Foundation research

EXCLUSIVE: Veddis Foundation invests $6.3 million in Abhijit Banerjee’s J-PAL

The Abdul Latif Jameel Poverty Action Lab (J-PAL), a global research center co-founded by Abhijit Banerjee and Esther Duflo, has received a $6.3 million investment commitment from the UK-based Veddis Foundation , to launch a new initiative to spur the adoption of evidence-based and science-based anti-poverty policies.

Titled “Alliance for Scaling Policy Impact through Research and Evidence” (ASPIRE), the initiative will help governments overcome policy challenges that stand in the way of poverty eradication.

The investment comes from the Veddis Foundation’s Rs 100 crore Social Impact Fund (SIF), announced last year to provide grants to non-profit organizations working to improve public service delivery and governance.

Founded by Vikrant Bhargava, a tech entrepreneur and alumnus of IIT Delhi and IIM Calcutta, the Veddis Foundation takes an evidence-based approach to supporting institutions doing radical work. He works with state governments and has supported over 100 organizations, including the incubation of LetzChange.org, which is now the technology platform that powers GiveIndia’s retail fundraising platform.

“SIF is part of our commitment to transformation initiatives. We seek to bring more analytical and intellectual rigor to philanthropy in India as well as an entrepreneurial spirit to philanthropic investments. We hope this is one of many initiatives in this direction. We want to bring more philanthropic capital into innovative companies like ASPIRE,” Veddis Foundation CEO Murugan Vasudevan said in an interaction with Business Today.

With this investment, Veddis becomes a member of ASPIRE’s governance committee. J-PAL was launched at the Massachusetts Institute of Technology in 2003 and has seven regional offices around the world. J-PAL South Asia, hosted by the Institute for Financial Management and Research (IFMR) in Chennai, has formal partnerships with the governments of 20 Indian states and union territories.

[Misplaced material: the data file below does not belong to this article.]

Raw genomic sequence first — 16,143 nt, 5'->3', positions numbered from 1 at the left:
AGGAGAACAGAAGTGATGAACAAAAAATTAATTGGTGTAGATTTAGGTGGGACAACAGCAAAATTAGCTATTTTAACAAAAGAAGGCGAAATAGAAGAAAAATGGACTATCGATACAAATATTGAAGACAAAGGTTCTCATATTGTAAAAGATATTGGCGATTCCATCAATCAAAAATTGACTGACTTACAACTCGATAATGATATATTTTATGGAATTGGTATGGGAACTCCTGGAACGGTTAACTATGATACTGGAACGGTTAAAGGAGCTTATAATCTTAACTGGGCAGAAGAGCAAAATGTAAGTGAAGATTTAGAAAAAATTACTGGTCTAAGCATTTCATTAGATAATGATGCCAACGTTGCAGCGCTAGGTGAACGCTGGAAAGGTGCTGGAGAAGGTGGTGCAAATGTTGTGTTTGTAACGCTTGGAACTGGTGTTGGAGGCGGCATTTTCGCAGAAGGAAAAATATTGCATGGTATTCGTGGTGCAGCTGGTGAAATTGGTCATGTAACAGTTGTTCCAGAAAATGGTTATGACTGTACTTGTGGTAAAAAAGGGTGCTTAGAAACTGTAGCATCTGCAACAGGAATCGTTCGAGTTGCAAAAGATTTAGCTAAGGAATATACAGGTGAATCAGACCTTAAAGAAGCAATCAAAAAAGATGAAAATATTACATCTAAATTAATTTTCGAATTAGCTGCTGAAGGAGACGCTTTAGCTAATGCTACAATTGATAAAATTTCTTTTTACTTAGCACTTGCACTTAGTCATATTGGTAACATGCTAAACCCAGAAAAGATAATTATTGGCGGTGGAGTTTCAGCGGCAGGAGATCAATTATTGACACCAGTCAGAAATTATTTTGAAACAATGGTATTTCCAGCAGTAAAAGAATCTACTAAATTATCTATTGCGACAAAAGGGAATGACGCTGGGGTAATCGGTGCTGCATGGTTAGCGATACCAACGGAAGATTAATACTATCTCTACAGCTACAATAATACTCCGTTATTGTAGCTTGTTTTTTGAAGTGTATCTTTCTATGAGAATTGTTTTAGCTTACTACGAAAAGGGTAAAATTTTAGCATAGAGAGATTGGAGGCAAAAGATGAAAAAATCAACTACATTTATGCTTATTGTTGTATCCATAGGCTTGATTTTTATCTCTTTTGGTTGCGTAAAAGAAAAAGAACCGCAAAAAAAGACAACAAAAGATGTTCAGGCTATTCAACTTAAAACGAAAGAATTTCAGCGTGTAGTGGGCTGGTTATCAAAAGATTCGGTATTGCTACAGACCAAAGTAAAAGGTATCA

J-PAL co-founders Banerjee and Duflo received the 2019 Nobel Prize in Economics for their pioneering work in using randomized controlled trials (RCTs) to reduce global poverty.

Shobhini Mukerji, executive director of J-PAL South Asia, said the grant will help the company build a core team of policy researchers, data scientists and field staff for data collection.

“The funding gives us the flexibility to build a core team for ASPIRE that will work with governments to analyze administrative data, run pilots, evaluate solutions and scale their programs. ASPIRE is going to be the biggest initiative for J-PAL in South Asia,” she said.

J-PAL uses rigorous scientific evidence to help policy makers. He works with governments to make social spending much more efficient, improve public services, transform government’s ability to use data and evidence to design and implement more effective policies and programs. The organization has run poverty reduction programs in India for about 15 years and says its programs and policies have reached more than 100 million people in 20 Indian states. Anchored by a network of 262 affiliated professors at universities around the world, J-PAL conducts randomized impact evaluations to answer critical questions in the fight against poverty.

With ASPIRE, J-PAL South Asia will build long-term partnerships with governments and conduct in-depth reviews of policy challenges that impede poverty eradication. The alliance also plans to conduct pilot studies of potential solutions and develop the most promising ones. It collects data through surveys and administrative data, to give governments feedback on decision-making.

“ASPIRE was designed to make evidence and scientific data the foundation of policy-making in India. Veddis’ commitment will allow us to anticipate in the long term. When we work with government, it’s a long-term commitment. We want to build deeper partnerships where we see ourselves as an active knowledge partner to be able to transform the culture of evidence-based policymaking wherever we work. We also want to work with policymakers to improve existing policies and programs as well,” Mukerji told BusinessToday.In.

As a first step under ASPIRE, J-PAL South Asia will roll out a gender equity program named Taaron ki Toli in 23,000 public schools in Odisha. J-PAL South Asia will also help the government of Odisha assess the effectiveness of potential solutions to the biggest policy challenges in the areas of livelihoods and workplace well-being, education, gender, distress migration and early childhood development. These have been identified by the government as its priority areas for poverty reduction.

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